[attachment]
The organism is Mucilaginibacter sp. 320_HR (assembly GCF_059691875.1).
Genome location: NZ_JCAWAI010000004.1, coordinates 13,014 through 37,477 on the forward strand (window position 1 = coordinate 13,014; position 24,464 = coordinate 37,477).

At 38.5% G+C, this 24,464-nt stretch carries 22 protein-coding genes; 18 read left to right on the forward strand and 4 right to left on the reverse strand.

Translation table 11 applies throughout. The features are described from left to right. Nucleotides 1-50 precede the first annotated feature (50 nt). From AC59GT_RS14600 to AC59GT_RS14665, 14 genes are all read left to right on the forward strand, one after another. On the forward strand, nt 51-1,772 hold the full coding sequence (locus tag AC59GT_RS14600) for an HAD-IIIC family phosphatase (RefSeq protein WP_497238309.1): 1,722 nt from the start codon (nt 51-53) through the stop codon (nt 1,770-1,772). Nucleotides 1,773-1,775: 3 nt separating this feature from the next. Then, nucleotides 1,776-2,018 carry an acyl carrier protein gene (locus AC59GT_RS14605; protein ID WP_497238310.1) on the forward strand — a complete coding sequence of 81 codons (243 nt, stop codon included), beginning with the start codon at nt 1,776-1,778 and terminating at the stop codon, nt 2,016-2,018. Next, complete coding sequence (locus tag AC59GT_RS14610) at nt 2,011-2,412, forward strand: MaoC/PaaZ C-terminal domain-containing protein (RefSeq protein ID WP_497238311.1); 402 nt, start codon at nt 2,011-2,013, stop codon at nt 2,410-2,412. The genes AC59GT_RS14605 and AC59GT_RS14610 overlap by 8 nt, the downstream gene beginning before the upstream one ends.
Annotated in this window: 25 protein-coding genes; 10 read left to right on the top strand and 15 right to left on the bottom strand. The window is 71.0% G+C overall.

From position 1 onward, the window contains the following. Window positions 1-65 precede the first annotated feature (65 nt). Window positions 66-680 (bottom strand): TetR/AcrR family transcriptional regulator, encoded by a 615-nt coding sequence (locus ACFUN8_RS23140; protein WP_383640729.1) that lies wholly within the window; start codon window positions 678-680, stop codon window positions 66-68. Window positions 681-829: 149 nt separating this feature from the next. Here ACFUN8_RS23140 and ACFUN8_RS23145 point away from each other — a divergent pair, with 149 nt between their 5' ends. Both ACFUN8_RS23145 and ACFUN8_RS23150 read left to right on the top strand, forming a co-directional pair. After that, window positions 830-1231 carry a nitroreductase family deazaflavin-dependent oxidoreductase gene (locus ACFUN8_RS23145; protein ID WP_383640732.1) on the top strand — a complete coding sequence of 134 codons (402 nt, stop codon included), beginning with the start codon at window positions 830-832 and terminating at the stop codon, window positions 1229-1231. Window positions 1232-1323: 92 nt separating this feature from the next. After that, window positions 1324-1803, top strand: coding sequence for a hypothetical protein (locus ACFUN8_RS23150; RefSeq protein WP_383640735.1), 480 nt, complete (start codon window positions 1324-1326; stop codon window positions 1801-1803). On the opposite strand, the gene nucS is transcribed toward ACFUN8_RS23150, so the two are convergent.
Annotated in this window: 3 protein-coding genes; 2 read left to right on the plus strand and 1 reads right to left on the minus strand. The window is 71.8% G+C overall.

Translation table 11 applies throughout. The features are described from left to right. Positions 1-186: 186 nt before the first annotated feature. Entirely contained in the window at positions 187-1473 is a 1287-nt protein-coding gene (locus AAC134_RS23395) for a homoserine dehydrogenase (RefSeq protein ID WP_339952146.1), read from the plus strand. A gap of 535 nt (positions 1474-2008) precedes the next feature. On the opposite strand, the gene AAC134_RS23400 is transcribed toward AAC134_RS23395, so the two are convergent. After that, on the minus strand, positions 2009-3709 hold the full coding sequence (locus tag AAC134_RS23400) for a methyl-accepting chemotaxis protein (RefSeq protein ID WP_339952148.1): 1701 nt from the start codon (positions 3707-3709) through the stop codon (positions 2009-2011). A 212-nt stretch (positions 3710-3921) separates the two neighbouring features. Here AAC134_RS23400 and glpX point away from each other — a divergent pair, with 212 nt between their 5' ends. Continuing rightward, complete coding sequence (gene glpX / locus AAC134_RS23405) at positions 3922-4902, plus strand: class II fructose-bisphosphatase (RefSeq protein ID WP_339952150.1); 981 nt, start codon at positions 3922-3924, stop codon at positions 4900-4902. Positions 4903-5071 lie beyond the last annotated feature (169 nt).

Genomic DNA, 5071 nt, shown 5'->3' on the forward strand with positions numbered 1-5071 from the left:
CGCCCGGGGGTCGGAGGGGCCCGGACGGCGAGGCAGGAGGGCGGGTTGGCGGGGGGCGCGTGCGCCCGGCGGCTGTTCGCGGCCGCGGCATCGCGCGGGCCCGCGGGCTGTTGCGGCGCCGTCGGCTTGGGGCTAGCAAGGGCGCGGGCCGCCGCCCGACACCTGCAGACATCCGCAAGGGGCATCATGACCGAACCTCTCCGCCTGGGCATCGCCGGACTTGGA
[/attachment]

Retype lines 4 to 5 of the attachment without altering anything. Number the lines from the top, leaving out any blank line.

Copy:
Translation table 11 applies throughout. The features are described from left to right. Nucleotides 1-50 precede the first annotated feature (50 nt). From AC59GT_RS14600 to AC59GT_RS14665, 14 genes are all read left to right on the forward strand, one after another. On the forward strand, nt 51-1,772 hold the full coding sequence (locus tag AC59GT_RS14600) for an HAD-IIIC family phosphatase (RefSeq protein WP_497238309.1): 1,722 nt from the start codon (nt 51-53) through the stop codon (nt 1,770-1,772). Nucleotides 1,773-1,775: 3 nt separating this feature from the next. Then, nucleotides 1,776-2,018 carry an acyl carrier protein gene (locus AC59GT_RS14605; protein ID WP_497238310.1) on the forward strand — a complete coding sequence of 81 codons (243 nt, stop codon included), beginning with the start codon at nt 1,776-1,778 and terminating at the stop codon, nt 2,016-2,018. Next, complete coding sequence (locus tag AC59GT_RS14610) at nt 2,011-2,412, forward strand: MaoC/PaaZ C-terminal domain-containing protein (RefSeq protein ID WP_497238311.1); 402 nt, start codon at nt 2,011-2,013, stop codon at nt 2,410-2,412. The genes AC59GT_RS14605 and AC59GT_RS14610 overlap by 8 nt, the downstream gene beginning before the upstream one ends.
Annotated in this window: 25 protein-coding genes; 10 read left to right on the top strand and 15 right to left on the bottom strand. The window is 71.0% G+C overall.